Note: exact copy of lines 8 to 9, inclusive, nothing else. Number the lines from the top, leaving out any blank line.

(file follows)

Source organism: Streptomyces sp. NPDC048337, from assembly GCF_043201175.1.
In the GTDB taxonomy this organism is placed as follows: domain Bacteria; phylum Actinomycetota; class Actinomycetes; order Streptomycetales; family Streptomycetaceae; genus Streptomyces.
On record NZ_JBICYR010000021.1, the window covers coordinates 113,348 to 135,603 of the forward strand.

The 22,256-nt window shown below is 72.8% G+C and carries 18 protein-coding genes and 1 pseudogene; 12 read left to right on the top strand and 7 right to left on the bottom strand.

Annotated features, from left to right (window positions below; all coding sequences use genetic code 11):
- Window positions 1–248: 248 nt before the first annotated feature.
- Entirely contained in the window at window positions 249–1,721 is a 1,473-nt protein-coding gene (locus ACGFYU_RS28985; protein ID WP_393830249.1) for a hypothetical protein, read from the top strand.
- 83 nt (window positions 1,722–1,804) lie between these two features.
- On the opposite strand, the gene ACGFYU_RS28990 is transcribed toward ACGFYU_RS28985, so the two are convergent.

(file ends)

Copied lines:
- 83 nt (window positions 1,722–1,804) lie between these two features.
- On the opposite strand, the gene ACGFYU_RS28990 is transcribed toward ACGFYU_RS28985, so the two are convergent.